UEP helps launch Greater Boston Community Land Trust Network
5/2/2016 12:00:00 AM
UEP Lecturer Penn Loh and UEP Field Project students have been partnering to support the Greater Boston Community Land Trust Network. Loh was interviewed about community land trusts on Boston Neighborhood Network News on April 20, 2016 (https://www.youtube.com/watch?v=P0OiTnfout8). A report, Building a Livable Boston, by a UEP Field Project student team was released at the Network's launch on April 27, 2016. The report outlines the potential benefits of community land trusts in Boston and policy recommendations for the City. The Network is facilitated by the Dudley Street Neighborhood Initiative and includes Chinatown Community Land Trust, City Life/Vida Urbana, The Coalition for Occupied Homes in Foreclosure (COHIF), Dudley Neighbors, Inc., Mattapan United, New England United for Justice, The Urban Farming Institute, Greater Bowdoin/Geneva Neighborhood Association, Alternatives for Community and Environment and Boston Tenant Coalition. Other coverage of the launch can be found in the Dorchester Reporter and Next City.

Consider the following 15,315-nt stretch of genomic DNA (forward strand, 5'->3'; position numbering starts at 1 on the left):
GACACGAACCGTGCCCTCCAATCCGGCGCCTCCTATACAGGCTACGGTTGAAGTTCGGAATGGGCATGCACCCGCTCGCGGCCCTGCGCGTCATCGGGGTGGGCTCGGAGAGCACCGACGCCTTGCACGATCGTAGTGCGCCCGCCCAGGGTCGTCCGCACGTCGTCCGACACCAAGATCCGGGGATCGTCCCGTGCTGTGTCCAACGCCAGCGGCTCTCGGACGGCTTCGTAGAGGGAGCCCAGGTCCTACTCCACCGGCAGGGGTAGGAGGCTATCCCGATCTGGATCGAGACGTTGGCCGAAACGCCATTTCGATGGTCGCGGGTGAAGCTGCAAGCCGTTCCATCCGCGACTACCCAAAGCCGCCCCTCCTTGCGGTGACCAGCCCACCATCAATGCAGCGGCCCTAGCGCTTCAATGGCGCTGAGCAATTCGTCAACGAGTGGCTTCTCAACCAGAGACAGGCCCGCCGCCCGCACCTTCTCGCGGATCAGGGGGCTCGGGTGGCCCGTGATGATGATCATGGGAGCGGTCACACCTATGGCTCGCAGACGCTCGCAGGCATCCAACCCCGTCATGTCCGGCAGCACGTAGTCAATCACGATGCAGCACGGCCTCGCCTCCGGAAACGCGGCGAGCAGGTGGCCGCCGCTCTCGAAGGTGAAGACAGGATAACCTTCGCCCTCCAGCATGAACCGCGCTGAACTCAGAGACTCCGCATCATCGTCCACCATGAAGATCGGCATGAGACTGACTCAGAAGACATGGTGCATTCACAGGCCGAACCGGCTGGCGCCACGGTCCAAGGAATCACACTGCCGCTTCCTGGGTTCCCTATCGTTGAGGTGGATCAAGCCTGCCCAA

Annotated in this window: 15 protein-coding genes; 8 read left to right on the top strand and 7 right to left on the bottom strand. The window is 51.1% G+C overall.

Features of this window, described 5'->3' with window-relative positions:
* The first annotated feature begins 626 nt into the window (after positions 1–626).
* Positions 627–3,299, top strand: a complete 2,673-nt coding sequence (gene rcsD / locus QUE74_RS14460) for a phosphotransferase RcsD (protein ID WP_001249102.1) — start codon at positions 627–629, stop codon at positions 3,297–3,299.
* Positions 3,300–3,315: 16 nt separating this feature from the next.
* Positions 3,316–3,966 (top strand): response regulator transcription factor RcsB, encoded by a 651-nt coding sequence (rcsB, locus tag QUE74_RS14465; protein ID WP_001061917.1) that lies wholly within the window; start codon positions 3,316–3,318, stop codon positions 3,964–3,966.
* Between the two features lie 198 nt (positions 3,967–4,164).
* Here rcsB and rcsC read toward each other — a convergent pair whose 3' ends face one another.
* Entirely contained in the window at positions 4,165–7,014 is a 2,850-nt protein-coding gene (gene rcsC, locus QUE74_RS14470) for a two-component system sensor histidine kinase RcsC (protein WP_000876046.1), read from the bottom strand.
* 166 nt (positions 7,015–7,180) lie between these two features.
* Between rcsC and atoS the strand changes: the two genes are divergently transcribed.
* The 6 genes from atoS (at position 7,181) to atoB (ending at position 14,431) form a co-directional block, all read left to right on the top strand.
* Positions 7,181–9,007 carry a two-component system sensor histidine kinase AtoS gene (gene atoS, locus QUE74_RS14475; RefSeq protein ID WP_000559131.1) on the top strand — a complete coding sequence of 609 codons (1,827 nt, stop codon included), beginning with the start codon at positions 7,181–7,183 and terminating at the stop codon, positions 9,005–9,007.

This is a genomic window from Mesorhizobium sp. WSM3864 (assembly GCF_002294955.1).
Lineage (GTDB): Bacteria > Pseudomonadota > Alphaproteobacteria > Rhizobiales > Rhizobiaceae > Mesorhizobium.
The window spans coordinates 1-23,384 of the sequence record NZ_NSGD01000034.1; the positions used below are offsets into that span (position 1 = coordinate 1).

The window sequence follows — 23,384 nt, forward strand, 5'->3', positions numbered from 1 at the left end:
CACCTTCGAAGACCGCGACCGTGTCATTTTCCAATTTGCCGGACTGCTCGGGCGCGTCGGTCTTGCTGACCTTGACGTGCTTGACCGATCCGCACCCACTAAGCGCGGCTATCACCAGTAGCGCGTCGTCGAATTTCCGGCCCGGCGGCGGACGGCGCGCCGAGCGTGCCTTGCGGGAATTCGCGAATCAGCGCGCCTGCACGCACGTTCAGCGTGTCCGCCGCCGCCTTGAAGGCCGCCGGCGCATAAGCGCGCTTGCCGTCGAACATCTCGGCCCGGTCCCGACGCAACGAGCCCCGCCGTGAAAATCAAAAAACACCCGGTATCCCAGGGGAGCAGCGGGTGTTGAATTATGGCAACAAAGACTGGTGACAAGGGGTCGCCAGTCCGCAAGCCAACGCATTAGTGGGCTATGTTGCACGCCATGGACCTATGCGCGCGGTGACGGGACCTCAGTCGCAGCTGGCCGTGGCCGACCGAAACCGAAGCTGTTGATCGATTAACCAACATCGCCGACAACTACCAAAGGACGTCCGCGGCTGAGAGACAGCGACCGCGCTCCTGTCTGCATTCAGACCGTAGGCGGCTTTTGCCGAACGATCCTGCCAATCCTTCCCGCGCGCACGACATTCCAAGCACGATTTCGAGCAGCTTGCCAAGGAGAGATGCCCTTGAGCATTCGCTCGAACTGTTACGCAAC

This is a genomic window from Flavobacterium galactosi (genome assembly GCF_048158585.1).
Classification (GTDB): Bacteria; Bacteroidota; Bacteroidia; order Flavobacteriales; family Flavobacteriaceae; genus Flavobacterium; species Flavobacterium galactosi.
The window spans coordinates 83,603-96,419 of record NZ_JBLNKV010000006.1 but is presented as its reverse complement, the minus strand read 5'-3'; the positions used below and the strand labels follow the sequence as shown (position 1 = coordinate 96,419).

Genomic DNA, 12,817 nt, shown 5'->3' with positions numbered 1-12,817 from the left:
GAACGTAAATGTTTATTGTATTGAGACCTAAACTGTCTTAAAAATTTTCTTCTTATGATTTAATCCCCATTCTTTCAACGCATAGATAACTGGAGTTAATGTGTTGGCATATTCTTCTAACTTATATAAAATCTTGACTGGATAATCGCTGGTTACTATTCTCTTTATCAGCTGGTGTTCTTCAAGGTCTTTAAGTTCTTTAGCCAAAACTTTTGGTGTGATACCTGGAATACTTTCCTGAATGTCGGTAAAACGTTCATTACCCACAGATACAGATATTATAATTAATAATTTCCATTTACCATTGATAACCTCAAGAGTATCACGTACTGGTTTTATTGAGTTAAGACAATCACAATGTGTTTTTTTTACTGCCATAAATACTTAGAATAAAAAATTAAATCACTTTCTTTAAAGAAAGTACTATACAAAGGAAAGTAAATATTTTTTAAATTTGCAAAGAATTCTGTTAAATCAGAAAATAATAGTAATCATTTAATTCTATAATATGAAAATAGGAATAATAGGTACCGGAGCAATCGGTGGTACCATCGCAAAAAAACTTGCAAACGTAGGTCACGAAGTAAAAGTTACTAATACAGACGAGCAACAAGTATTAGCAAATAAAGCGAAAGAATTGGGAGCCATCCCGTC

Professor Wu testifies before U.S.-China Economic and Security Review Commission
4/29/2016 12:00:00 AM
UEP Professor and Chair Weiping Wu was invited to testify before the U.S.-China Economic and Security Review Commission, on April 27. The hearing focused on China’s 13th Five-Year Plan, and Professor Wu addressed issues related to China’s New Urbanization Plan and fiscal reform and their implications for U.S. economic interests. Her written testimony is available on the Commission’s website.
Rosalind Greenstein Interviewed as Expert for City Spending Article for WalletHub
4/20/2016 12:00:00 AM
UEP Professor Rosalind Greenstein was recently interviewed by WalletHub
, a personal finance website, as an expert on how cities spend their money. The questions asked about issues facing city governments today and how cities can function better with better finances. The article "2016's Cities with the Most Efficient Public Spending" assessed how efficiently some of America's largest urban centers spend on essential needs, primarily education, law enforcement, and parks and recreation. The article is available here.